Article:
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What is Canyoneering and Rappelling?

Another Frequently Asked Question we get from a lot of first-timers who are interested in taking a tour, but are new to rappelling and canyoning in general is, of course:

What exactly IS canyoning, anyway?

We’re glad you asked!

What is Canyoneering? Woman rappelling down a clif into a lake

The simplest description of canyoning is: The exploration of canyons.

To go a little more in-depth, let’s take a page (literally) from Canyoneering: A Guide to Techniques for Wet and Dry Canyons, second edition, by David Black. (pp. xi, 1-2.)

First off, a canyon is a deep, narrow valley or chasm with steep sides or cliff walls that have been carved and shaped by moving water. (For you trivia fans, a gorge is usually steeper and narrower than a canyon.) The exploration of a canyon (and descending/ascending it) may require any number of activities, such as hiking, scrambling, jumping, sliding, rappelling, and swimming.

In North America, there is a vague distinction between “canyoning” and “canyoneering,” but more often than not, the terms are used interchangeably, with “canyoning” being the favored term in English-speaking countries outside the United States. Other names for canyoning include “kloofing” (S. Africa) and the Welsh phrase “cerdded ceunant.”

One thing that separates canyoning from hiking is equipment, such as ropes and harnesses. It can be summarized as a hybrid of rock climbing, hiking, river running, and wilderness skills.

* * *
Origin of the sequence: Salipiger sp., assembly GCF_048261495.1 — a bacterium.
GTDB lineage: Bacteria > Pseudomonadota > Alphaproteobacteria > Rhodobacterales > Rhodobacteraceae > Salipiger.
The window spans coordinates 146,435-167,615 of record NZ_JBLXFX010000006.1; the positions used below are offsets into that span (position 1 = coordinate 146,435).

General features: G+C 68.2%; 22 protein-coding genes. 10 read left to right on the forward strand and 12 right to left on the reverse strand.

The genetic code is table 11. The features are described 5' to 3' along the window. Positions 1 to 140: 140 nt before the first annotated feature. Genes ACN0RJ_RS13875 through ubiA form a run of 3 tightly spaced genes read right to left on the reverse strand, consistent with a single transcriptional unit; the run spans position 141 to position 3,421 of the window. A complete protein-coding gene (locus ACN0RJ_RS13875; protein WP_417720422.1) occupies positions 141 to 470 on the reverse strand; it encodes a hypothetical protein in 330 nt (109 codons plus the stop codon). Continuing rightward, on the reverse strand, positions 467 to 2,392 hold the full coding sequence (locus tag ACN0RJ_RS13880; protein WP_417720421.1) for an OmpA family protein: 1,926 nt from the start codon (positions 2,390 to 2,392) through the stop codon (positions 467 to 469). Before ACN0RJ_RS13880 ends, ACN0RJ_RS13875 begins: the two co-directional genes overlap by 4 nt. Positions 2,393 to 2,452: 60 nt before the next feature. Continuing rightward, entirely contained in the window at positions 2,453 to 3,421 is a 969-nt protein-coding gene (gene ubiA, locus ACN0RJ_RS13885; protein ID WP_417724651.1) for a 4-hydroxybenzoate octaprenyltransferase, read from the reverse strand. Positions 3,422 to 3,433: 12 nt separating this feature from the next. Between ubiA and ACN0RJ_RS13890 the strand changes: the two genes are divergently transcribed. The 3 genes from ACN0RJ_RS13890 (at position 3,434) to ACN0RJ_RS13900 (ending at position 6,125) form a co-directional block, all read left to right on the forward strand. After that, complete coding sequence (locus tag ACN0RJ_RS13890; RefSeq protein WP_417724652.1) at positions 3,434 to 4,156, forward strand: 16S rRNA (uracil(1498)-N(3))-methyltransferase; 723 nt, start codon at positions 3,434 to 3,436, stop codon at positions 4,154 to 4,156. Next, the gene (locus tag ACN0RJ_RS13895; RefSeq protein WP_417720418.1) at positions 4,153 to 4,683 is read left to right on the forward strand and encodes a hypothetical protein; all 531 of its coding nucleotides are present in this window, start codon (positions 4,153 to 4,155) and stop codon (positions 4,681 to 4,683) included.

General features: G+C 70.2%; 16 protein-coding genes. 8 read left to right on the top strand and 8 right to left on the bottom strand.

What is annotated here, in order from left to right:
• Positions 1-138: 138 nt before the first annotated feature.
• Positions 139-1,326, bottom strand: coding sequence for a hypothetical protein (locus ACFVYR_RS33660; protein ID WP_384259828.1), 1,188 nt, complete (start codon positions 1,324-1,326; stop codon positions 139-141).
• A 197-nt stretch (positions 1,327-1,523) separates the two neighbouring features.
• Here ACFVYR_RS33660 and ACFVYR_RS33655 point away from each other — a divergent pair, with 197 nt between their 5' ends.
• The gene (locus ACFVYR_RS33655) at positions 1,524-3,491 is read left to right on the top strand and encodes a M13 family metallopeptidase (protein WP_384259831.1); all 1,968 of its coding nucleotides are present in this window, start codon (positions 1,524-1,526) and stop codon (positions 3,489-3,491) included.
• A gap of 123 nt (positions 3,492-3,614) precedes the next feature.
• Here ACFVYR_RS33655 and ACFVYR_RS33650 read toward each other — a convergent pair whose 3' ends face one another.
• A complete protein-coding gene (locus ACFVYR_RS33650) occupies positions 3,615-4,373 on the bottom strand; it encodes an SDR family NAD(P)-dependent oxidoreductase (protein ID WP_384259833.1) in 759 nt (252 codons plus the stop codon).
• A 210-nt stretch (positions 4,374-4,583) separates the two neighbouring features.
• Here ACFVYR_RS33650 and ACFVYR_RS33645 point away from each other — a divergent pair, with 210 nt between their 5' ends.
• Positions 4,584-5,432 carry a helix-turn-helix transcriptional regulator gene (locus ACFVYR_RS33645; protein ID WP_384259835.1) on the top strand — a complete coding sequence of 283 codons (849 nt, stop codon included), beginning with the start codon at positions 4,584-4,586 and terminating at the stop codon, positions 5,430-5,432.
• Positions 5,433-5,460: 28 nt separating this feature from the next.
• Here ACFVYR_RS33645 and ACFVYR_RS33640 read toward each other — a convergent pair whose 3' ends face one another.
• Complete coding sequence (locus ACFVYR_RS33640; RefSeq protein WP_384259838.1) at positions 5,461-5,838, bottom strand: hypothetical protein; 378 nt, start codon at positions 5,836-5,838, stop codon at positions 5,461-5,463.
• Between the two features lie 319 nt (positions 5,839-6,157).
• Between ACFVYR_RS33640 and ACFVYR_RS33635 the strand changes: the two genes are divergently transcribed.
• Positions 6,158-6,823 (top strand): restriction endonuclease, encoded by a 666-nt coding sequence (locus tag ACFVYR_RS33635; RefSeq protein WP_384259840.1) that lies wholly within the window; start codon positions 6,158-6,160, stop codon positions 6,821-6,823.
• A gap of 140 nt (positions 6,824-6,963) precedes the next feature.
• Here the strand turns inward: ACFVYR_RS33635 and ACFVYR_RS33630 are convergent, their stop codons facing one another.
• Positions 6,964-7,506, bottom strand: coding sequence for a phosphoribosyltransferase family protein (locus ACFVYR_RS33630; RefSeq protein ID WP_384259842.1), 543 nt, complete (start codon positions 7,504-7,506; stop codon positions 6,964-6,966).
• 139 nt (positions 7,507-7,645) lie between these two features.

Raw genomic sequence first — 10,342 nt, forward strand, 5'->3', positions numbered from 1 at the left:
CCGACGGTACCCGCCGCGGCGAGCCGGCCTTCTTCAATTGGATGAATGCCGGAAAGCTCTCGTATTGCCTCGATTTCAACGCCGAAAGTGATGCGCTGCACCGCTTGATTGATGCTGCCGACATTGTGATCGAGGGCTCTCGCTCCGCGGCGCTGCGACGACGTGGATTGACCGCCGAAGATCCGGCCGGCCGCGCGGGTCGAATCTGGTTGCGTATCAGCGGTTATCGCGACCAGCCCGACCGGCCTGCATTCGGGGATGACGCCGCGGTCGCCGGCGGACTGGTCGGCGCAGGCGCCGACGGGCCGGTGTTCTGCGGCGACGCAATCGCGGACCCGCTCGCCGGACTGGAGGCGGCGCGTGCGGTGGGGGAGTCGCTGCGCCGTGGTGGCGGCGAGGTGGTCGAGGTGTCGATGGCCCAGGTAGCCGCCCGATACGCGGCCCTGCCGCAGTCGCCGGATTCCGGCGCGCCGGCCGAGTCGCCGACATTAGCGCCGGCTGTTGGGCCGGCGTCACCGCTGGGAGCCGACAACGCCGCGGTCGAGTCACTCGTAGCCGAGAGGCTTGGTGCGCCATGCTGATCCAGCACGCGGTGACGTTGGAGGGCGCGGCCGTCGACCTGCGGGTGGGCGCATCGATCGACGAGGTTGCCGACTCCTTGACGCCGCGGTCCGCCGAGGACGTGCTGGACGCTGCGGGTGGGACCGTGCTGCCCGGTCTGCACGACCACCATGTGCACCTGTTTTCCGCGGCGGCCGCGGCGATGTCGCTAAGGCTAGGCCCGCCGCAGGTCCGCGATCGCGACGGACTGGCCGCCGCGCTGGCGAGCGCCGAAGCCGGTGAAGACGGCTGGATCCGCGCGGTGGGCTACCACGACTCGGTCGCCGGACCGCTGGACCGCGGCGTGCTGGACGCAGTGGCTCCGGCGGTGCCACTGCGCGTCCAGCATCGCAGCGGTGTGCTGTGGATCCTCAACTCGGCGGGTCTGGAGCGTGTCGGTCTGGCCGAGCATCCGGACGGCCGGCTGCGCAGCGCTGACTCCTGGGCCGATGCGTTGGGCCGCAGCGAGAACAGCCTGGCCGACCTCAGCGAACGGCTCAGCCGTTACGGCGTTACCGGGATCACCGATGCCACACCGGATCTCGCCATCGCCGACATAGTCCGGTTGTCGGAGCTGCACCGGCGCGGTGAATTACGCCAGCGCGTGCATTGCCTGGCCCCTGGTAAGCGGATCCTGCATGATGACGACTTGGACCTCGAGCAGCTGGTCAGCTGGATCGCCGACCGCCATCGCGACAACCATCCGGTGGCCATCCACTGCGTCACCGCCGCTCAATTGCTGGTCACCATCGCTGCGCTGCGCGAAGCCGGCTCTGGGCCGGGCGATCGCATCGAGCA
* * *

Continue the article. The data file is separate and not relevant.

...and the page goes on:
For those of you who are wondering, we keep our canyoning day tours on the recreational side. There is some hiking and swimming during the tour, but no technical rock climbing, navigating or camping.

Canyoneering in America is at least several hundred years old, but during the late 20th century, canyoning became popular with aging climbers who had the skills and penchant for exploring some of the world’s loneliest places. Word spread via guidebooks and the media, and by 2000, canyoning was one of the fastest growing adventure sports.

You can sample a tasty morsel of canyoning during a Rappel Maui day tour.

These are recreational experiences for the uninitiated and experienced alike, and last about 3 hours. The tour is great for those looking for a unique outdoor activity that weds incredible tropical scenery with excitement and fun. It’s great for families, couples, groups, conferences and solo travelers. Call us at 808-270-1500 to ask your questions.

For a deeper dive into the principles and practices of canyoning, take a one-day or multi-day class in canyoning. Classes cover the full range of canyoning subject matter, with lots of hands-on practice, from introductory to advanced, plus the availability of specialty classes.

Have something special in mind? Call us at 808-270-1500 to talk.